AFAIK, Power symbols in Eeschema have global scope. What is the best way to achieve local scope power rails? The only one I can think of is using normal net labels or hierarchical label.

When does this problem arise?

When using nested/hierarchical sub-sheets: Say you make a 'single channel LED driver' schematic, but you want multiple instances/channels of the same 'single channel LED driver'. Then in Kicad you could design the 'single channel LED driver' schematic once, and create multiple 'hierarchical sheets'. If you wanted to run all the instances/channels off a single power source, then the standard approach of using a 'power symbol' would be perfect. Here is the schematic of the 'nested/sub sheet' e.g. the 'single channel LED driver':


But say if you wanted to run some of the channels of 'power supply A' and some off 'power supply B', then you would use hierarchical pins in the schematic of the 'nested/sub sheet' (single channel LED driver) - But it looks ugly :(


Is there some sort of symbol that could be used in the 'nested/sub sheet'?:



1 Answer 1


I think what I would do here is simply have two global supply names, one for each supply e.g. +5V_A, and +5V_B. Then you can use the standard supply symbols.


Have a master sheet with all the hierarchical sub sheets on it (power supply and driver boards) and wire things up directly using the hierarchical sheet inputs. Here is an example of this (only power net wired for clarity):

Master Sheet:


Individual Sheet:


Individual Sheet with two symbols used (Sheet 2):

Sheet 2

PCB connection:


The same hierarchical label (3V) is used on each sheet, but on the master two separate regulators are used. One supplies sheet 1, and the other sheets 2 and 3. On sheet two another IC is also supplied with a separate 3V symbol - on the master sheet you can see two inputs are needed.
The hierarchical symbol does not appear to have automatic connection, so you either have to wire it up normally on that sheet, or add as many input of the same name to that sheet as separate symbols used.
You can on the PCB snapshot (the other net is a normal global ground symbol) everything is connected correctly.

In case this is relevant - if you want to split one supply into two nets, use a "jumper" component (e.g. 0Ω resistor) so the schematic doesn't complain, so then you can have e.g. main_supply, supply_1 and supply_2 all electrically connected, but split for PCB requirements (e.g. like you might have an analog and digital ground)

OR Possibly:

Make a power supply symbol, use the # symbol in the reference designator (IIRC) which tells Kicad it's not a real component. Don't use a power flag on it though - this may work for a local power symbol if the quote below is correct (documentation is not the best though, and is outdated in some places so you need to be careful)

To quote from the link below:

A Power Symbol (VCC, V3P3, etc.) gives the net its name and is used on each page to tie to the global power net. It is a special component not listed in the BOM. A Power Flag (PWR_FLAG) symbol which gives the net its global characteristics - connecting power nets between sheets.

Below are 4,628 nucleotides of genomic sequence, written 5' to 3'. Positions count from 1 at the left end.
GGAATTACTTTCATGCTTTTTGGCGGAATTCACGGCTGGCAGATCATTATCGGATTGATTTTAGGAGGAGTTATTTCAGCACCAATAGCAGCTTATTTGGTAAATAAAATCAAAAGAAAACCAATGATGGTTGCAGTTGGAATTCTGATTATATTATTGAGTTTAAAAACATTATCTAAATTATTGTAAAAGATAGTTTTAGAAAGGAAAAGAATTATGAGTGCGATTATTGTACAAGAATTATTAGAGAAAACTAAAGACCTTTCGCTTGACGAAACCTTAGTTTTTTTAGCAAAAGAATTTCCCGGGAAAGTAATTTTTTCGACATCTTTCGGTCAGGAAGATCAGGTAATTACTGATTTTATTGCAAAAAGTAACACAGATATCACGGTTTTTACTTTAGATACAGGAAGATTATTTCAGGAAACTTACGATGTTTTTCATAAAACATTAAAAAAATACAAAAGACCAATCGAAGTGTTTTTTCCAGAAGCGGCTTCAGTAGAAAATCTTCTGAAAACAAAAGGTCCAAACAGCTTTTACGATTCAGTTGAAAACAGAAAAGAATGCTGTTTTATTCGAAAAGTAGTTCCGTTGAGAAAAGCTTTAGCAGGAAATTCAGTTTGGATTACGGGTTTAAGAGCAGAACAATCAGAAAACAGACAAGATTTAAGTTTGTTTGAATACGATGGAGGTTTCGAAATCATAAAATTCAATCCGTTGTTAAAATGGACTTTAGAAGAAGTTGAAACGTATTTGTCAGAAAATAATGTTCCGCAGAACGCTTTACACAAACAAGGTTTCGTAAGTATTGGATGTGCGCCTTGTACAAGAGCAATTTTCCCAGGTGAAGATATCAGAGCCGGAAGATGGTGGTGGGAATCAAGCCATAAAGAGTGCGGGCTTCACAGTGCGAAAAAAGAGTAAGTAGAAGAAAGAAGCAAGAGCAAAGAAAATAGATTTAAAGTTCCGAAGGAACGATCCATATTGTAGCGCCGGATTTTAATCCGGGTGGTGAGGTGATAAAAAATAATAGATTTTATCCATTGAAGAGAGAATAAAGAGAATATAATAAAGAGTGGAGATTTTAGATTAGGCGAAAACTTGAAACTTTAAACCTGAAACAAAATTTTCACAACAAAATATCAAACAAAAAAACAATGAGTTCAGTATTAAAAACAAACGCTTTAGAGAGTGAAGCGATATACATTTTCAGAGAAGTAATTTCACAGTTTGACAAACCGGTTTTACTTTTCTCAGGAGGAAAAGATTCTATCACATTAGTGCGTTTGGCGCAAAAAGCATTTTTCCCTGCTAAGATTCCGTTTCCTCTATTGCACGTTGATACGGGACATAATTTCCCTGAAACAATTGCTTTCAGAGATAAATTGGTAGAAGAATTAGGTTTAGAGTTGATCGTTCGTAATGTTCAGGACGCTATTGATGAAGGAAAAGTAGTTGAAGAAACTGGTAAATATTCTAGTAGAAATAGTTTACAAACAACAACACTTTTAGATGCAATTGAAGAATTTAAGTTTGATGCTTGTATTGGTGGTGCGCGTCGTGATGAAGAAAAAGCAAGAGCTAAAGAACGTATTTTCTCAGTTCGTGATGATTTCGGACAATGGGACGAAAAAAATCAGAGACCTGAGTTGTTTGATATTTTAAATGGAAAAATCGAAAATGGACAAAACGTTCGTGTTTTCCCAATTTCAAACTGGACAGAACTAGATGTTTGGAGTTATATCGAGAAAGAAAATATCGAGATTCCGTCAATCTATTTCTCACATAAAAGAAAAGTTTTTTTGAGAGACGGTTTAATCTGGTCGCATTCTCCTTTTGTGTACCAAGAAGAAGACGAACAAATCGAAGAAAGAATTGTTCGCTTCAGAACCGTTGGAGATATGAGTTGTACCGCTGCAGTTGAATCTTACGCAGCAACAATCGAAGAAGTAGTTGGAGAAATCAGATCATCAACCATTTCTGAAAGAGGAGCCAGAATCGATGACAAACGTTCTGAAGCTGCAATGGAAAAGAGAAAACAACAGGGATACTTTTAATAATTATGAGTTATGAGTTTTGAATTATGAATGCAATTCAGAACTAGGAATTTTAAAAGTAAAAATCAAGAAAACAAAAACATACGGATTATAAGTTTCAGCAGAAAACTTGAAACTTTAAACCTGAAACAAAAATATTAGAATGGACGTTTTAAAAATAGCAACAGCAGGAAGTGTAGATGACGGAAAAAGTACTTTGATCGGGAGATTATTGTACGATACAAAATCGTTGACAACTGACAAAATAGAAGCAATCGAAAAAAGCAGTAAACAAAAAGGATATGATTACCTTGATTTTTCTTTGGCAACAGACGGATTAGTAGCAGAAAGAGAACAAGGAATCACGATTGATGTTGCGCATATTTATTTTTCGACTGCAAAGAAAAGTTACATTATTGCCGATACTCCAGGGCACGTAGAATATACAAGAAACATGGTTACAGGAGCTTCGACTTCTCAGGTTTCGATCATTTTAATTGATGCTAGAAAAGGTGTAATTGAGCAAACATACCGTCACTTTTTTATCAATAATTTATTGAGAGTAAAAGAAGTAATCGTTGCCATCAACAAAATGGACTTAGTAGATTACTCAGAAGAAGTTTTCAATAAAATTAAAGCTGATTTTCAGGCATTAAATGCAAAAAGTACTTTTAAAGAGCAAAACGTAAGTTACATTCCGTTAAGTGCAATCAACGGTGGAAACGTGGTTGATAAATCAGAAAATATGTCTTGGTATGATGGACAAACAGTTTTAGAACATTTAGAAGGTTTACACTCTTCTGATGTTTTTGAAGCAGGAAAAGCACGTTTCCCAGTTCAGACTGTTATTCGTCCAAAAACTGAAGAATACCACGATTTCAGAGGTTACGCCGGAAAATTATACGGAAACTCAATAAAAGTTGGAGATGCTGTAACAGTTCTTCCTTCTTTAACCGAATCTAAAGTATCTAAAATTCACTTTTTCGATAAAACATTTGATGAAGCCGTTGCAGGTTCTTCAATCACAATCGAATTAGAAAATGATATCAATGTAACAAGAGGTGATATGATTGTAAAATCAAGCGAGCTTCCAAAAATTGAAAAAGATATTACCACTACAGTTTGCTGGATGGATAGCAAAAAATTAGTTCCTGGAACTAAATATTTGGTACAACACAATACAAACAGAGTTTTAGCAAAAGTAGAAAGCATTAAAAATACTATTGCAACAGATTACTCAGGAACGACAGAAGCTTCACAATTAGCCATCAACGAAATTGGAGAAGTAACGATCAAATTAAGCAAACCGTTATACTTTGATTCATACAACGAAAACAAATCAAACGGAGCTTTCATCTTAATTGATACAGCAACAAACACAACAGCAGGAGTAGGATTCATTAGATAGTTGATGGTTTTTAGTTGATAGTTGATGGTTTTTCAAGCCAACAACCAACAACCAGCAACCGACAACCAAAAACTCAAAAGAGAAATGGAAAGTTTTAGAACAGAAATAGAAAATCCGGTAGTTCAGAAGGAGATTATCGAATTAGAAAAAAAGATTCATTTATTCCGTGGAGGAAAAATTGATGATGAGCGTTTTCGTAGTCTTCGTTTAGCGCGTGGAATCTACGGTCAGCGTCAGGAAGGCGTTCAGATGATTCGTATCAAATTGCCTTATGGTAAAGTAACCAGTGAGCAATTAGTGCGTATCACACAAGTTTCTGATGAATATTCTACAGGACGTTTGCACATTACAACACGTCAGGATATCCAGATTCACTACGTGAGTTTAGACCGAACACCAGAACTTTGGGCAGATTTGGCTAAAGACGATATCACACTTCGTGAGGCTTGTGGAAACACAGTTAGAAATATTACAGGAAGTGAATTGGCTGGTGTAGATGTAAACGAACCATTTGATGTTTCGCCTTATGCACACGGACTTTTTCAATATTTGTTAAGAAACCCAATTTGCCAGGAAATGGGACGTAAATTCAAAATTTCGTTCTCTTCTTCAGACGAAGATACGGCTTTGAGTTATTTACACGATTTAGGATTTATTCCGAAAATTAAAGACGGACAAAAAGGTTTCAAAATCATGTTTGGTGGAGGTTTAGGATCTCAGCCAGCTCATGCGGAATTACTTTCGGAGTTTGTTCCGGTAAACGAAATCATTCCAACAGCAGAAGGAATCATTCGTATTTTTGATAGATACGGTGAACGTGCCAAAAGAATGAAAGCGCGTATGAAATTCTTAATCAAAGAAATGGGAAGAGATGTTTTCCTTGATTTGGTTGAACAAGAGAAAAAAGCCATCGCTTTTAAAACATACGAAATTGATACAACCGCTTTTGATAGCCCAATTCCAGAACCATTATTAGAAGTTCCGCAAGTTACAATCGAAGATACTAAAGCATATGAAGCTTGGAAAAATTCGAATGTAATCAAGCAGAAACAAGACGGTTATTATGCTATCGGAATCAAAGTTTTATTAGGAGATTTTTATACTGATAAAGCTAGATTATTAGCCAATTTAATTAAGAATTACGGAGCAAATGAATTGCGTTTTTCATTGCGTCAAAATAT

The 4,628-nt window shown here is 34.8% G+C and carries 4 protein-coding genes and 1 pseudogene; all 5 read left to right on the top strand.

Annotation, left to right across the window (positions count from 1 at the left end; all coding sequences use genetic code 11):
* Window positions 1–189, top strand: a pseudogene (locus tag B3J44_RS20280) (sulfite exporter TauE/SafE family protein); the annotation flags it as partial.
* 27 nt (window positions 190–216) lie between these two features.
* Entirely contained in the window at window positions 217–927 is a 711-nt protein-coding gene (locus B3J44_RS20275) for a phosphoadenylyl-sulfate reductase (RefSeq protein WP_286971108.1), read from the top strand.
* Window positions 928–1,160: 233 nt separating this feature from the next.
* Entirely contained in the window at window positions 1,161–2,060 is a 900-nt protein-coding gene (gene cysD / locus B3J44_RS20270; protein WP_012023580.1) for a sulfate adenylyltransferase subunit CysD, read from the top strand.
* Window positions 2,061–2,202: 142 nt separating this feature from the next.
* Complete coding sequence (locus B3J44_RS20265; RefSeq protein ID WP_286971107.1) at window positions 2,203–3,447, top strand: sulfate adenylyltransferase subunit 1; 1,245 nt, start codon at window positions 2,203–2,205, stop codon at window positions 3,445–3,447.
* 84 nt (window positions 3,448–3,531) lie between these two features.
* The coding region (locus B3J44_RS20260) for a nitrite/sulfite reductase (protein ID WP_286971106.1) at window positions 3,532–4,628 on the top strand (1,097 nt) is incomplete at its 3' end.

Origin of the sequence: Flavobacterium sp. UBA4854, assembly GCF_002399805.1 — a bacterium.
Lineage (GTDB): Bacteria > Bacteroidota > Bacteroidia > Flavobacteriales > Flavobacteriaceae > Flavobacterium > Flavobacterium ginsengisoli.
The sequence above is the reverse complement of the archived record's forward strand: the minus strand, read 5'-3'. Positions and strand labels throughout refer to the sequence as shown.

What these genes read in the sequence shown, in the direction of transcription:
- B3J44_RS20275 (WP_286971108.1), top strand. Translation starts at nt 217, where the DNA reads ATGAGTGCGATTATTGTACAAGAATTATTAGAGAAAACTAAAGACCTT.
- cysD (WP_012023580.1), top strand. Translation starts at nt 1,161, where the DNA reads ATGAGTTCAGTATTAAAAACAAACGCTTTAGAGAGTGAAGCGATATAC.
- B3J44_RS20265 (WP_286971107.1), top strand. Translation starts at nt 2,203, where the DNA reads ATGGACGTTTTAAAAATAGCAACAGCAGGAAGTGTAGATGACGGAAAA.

There is info on creating power symbols at the bottom of this link.

  • 1
    \$\begingroup\$ I like option #2. Option #1 could have a large number of LED driver sheets and they each need to be modified with their own power symbol. With #2, if you had so many LED drivers that you needed two different power supplies or something, you could custom wire them as needed in the root of the schematic tree. \$\endgroup\$
    – Joe Baker
    Commented Feb 14, 2013 at 23:23
  • 1
    \$\begingroup\$ +1 -- Option #2. Don't be a fool; don't trust your tool! ;-) \$\endgroup\$ Commented Feb 15, 2013 at 5:06
  • \$\begingroup\$ Doesn't #1 defeat the point of making a single nested schematic? As you would have to now make 2 very similar 'single LED driver' schematics, but that each would have a different version power supply symbol (+5V_A or +5V_B). Wrt #2 ... so the nested schematic/sheet would look like my #2 or similar? #3 is what I was looking for, but the symbols would have to be linked (same local net) if they are to be anything beyond decoration. Is this the case? \$\endgroup\$ Commented Feb 15, 2013 at 15:18
  • \$\begingroup\$ I wouldn't say it exactly defeats the point of the nested schematic as there are other advantages also, but I see your point. It's commonly done this way though, to have many supply rails with relevant names, and it does make things clear. #2 would be similar to your #2, yes, you would have to use the labels (these link to the sheet inputs) I will experiment with #3, see if I can figure something. By the way - kicad users group is probably the best place to ask, if it can be done, they will know. \$\endgroup\$
    – Oli Glaser
    Commented Feb 16, 2013 at 4:01
  • \$\begingroup\$ I added an example of option 2. It's not a proper power symbol, but it's not a bad option. I'd normally use this for signals (and use option 1 for the power rails), but there's no reason you can't use it for power. I can't find a way to make Option 3 work, despite the quote which seems to indicate it should be possible. Anyway, ask over at the users group, it's well worth joining if you are using Kicad, as it's the main resource info-wise (you can put in a feature request if it's not possible to do it in a way you are happy with) \$\endgroup\$
    – Oli Glaser
    Commented Feb 16, 2013 at 5:04

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